Guilty: Owner of Kensal Rise shop that sold alcohol to girls aged 12 and 13

Food and Wine in Kilburn Lane (Pic: Google)

Food and Wine in Kilburn Lane (Pic: Google) - Credit: Archant

The owner of a shop in Kensal Rise has been convicted of selling alcohol to two children in an undercover operation using two young girls.

Raden Thanapalasingham owner of ‘Food & Wine’ in Kilburn Lane, was given a conditional discharge for one year and made to pay £500 towards Brent Council’s prosecution costs last week.

He must also pay a £15 victim surcharge.

Willesden Magistrates Court heard the 46-year-old was arrested last month after an employee sold the alcohol to the girls during a test purchase exercise carried out by Brent Council’s trading standards team.

The girls, who were observed at all times by Brent officers, were able to buy one can of beer without being asked their age or for any identification by worker Mr Ponnuthurai.


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Mr Thanapalasingham, who lived in Blockley Road in Wembley, told the court that his worker was distracted following the news of a family bereavement.

He has since introduced systems to his shop to help prevent any future underage sales.

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Cllr James Denselow, Brent Council’s cabinet member for trading standards, said: “This prosecution arose from an intelligence-based operation by the trading standards team to see whether retailers are supplying restricted goods to young people under 18.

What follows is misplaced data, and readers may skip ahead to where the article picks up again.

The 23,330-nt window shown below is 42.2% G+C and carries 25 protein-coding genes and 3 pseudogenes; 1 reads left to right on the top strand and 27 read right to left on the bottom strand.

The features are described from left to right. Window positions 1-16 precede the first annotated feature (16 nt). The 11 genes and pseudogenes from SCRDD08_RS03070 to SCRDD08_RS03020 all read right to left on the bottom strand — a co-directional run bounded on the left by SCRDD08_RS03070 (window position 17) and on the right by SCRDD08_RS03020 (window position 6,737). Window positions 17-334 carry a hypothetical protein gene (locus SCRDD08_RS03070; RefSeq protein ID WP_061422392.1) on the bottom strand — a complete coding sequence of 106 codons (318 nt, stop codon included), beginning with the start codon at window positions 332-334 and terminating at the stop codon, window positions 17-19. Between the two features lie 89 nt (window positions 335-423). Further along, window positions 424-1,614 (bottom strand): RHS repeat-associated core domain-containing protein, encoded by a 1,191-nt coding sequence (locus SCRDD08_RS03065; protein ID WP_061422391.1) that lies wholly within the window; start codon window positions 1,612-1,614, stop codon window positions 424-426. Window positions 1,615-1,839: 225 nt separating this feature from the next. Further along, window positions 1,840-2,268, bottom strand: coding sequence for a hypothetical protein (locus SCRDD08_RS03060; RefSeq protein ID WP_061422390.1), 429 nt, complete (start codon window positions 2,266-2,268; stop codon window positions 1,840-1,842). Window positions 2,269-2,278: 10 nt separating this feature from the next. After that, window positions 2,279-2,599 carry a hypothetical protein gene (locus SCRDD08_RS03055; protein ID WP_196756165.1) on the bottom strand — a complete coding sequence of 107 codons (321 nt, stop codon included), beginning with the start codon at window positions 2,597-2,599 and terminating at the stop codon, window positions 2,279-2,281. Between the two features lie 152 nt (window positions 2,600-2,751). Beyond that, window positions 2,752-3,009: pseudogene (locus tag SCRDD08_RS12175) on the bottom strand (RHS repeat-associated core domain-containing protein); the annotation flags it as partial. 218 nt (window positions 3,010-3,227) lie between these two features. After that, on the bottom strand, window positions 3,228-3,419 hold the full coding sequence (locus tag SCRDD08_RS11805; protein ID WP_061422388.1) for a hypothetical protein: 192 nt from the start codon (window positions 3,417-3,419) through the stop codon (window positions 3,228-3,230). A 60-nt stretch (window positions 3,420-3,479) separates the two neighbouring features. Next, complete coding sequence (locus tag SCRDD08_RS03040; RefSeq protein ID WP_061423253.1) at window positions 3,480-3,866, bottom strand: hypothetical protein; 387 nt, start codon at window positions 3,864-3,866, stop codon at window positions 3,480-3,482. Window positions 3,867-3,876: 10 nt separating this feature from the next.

“There were 11 other premises visited that day as part of the same exercise. All of the other premises refused to sell alcohol to the same two child volunteers, so it is clear that a lack of due diligence was shown by the owner.

“The trading standards team are working hard to ensure that these illegal sales stop as part of our continued commitment in helping to make Brent a safer and healthier borough. If there is any doubt of a customer’s age then retailers should always ask for identification.”

Underage sales can be reported to trading standards via the Citizens Advise Consumer Service on 03454 04 05 06.

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